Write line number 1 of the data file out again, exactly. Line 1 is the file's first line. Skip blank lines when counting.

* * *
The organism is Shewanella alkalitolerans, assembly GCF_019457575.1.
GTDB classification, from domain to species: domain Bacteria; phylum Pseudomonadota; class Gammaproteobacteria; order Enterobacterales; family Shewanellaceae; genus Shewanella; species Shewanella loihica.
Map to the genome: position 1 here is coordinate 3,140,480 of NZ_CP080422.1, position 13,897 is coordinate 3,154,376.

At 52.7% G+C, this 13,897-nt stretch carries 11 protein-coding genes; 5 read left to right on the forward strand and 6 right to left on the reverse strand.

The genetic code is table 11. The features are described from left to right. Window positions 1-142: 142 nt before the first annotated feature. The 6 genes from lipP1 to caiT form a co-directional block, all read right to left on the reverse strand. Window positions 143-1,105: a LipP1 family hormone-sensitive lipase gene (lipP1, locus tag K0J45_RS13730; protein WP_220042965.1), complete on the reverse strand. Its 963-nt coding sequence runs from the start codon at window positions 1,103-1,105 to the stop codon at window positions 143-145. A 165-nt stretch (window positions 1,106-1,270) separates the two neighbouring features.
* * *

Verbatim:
The organism is Shewanella alkalitolerans, assembly GCF_019457575.1.